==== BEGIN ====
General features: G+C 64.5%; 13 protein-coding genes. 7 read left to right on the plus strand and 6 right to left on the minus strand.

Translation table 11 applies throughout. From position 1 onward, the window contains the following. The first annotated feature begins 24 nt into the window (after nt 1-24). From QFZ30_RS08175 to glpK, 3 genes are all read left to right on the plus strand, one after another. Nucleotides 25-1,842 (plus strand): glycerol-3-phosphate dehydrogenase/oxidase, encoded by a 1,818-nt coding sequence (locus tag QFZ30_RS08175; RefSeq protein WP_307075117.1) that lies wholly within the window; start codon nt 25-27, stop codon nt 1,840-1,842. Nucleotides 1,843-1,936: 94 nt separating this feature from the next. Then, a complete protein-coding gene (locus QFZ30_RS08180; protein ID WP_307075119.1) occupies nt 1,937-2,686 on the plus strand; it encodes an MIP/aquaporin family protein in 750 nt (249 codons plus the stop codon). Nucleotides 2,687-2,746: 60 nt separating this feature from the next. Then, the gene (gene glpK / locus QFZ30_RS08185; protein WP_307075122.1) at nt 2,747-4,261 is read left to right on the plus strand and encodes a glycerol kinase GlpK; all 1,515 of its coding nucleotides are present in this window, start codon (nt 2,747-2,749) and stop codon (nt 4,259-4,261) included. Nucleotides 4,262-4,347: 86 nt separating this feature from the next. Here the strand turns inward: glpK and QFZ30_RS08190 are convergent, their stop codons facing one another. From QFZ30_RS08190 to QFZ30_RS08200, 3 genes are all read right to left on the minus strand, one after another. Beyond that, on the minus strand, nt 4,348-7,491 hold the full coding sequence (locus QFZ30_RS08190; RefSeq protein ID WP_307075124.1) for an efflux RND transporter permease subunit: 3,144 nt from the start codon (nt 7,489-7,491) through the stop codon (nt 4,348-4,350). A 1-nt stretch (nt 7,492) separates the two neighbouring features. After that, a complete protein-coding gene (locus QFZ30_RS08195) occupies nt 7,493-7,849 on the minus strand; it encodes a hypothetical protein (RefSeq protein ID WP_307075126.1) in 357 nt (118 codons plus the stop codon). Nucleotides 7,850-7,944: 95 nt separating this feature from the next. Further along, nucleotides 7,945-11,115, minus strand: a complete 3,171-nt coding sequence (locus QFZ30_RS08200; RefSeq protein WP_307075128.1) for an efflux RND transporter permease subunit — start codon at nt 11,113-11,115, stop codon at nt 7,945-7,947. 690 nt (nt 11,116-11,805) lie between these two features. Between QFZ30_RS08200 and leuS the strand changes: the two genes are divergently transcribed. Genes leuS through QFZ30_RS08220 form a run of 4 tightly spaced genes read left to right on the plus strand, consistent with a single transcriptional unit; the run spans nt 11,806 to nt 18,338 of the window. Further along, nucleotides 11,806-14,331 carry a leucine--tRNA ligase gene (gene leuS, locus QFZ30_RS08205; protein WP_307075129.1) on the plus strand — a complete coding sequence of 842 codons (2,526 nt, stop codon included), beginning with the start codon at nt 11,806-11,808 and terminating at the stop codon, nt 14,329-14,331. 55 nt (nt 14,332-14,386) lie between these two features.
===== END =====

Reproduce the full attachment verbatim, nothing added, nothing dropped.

General features: G+C 64.5%; 13 protein-coding genes. 7 read left to right on the plus strand and 6 right to left on the minus strand.

Translation table 11 applies throughout. From position 1 onward, the window contains the following. The first annotated feature begins 24 nt into the window (after nt 1-24). From QFZ30_RS08175 to glpK, 3 genes are all read left to right on the plus strand, one after another. Nucleotides 25-1,842 (plus strand): glycerol-3-phosphate dehydrogenase/oxidase, encoded by a 1,818-nt coding sequence (locus tag QFZ30_RS08175; RefSeq protein WP_307075117.1) that lies wholly within the window; start codon nt 25-27, stop codon nt 1,840-1,842. Nucleotides 1,843-1,936: 94 nt separating this feature from the next. Then, a complete protein-coding gene (locus QFZ30_RS08180; protein ID WP_307075119.1) occupies nt 1,937-2,686 on the plus strand; it encodes an MIP/aquaporin family protein in 750 nt (249 codons plus the stop codon). Nucleotides 2,687-2,746: 60 nt separating this feature from the next. Then, the gene (gene glpK / locus QFZ30_RS08185; protein WP_307075122.1) at nt 2,747-4,261 is read left to right on the plus strand and encodes a glycerol kinase GlpK; all 1,515 of its coding nucleotides are present in this window, start codon (nt 2,747-2,749) and stop codon (nt 4,259-4,261) included. Nucleotides 4,262-4,347: 86 nt separating this feature from the next. Here the strand turns inward: glpK and QFZ30_RS08190 are convergent, their stop codons facing one another. From QFZ30_RS08190 to QFZ30_RS08200, 3 genes are all read right to left on the minus strand, one after another. Beyond that, on the minus strand, nt 4,348-7,491 hold the full coding sequence (locus QFZ30_RS08190; RefSeq protein ID WP_307075124.1) for an efflux RND transporter permease subunit: 3,144 nt from the start codon (nt 7,489-7,491) through the stop codon (nt 4,348-4,350). A 1-nt stretch (nt 7,492) separates the two neighbouring features. After that, a complete protein-coding gene (locus QFZ30_RS08195) occupies nt 7,493-7,849 on the minus strand; it encodes a hypothetical protein (RefSeq protein ID WP_307075126.1) in 357 nt (118 codons plus the stop codon). Nucleotides 7,850-7,944: 95 nt separating this feature from the next. Further along, nucleotides 7,945-11,115, minus strand: a complete 3,171-nt coding sequence (locus QFZ30_RS08200; RefSeq protein WP_307075128.1) for an efflux RND transporter permease subunit — start codon at nt 11,113-11,115, stop codon at nt 7,945-7,947. 690 nt (nt 11,116-11,805) lie between these two features. Between QFZ30_RS08200 and leuS the strand changes: the two genes are divergently transcribed. Genes leuS through QFZ30_RS08220 form a run of 4 tightly spaced genes read left to right on the plus strand, consistent with a single transcriptional unit; the run spans nt 11,806 to nt 18,338 of the window. Further along, nucleotides 11,806-14,331 carry a leucine--tRNA ligase gene (gene leuS, locus QFZ30_RS08205; protein WP_307075129.1) on the plus strand — a complete coding sequence of 842 codons (2,526 nt, stop codon included), beginning with the start codon at nt 11,806-11,808 and terminating at the stop codon, nt 14,329-14,331. 55 nt (nt 14,332-14,386) lie between these two features.